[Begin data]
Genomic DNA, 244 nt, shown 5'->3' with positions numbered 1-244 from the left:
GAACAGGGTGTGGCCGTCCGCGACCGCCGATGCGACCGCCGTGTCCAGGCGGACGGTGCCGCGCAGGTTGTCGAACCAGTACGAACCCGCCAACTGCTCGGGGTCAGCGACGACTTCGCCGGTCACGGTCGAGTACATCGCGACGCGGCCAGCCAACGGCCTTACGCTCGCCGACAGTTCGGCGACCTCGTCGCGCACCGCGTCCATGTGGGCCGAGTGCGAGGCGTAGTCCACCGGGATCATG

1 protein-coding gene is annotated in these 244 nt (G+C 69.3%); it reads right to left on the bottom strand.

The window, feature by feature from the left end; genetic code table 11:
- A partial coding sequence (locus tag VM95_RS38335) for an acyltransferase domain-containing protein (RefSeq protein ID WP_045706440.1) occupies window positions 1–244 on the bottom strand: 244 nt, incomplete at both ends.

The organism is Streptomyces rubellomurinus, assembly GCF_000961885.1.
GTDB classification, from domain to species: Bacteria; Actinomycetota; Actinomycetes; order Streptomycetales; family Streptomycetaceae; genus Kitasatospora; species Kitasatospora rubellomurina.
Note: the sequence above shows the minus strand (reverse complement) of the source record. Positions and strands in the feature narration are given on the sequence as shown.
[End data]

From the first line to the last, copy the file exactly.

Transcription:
Genomic DNA, 244 nt, shown 5'->3' with positions numbered 1-244 from the left:
GAACAGGGTGTGGCCGTCCGCGACCGCCGATGCGACCGCCGTGTCCAGGCGGACGGTGCCGCGCAGGTTGTCGAACCAGTACGAACCCGCCAACTGCTCGGGGTCAGCGACGACTTCGCCGGTCACGGTCGAGTACATCGCGACGCGGCCAGCCAACGGCCTTACGCTCGCCGACAGTTCGGCGACCTCGTCGCGCACCGCGTCCATGTGGGCCGAGTGCGAGGCGTAGTCCACCGGGATCATG

1 protein-coding gene is annotated in these 244 nt (G+C 69.3%); it reads right to left on the bottom strand.

The window, feature by feature from the left end; genetic code table 11:
- A partial coding sequence (locus tag VM95_RS38335) for an acyltransferase domain-containing protein (RefSeq protein ID WP_045706440.1) occupies window positions 1–244 on the bottom strand: 244 nt, incomplete at both ends.

The organism is Streptomyces rubellomurinus, assembly GCF_000961885.1.
GTDB classification, from domain to species: Bacteria; Actinomycetota; Actinomycetes; order Streptomycetales; family Streptomycetaceae; genus Kitasatospora; species Kitasatospora rubellomurina.
Note: the sequence above shows the minus strand (reverse complement) of the source record. Positions and strands in the feature narration are given on the sequence as shown.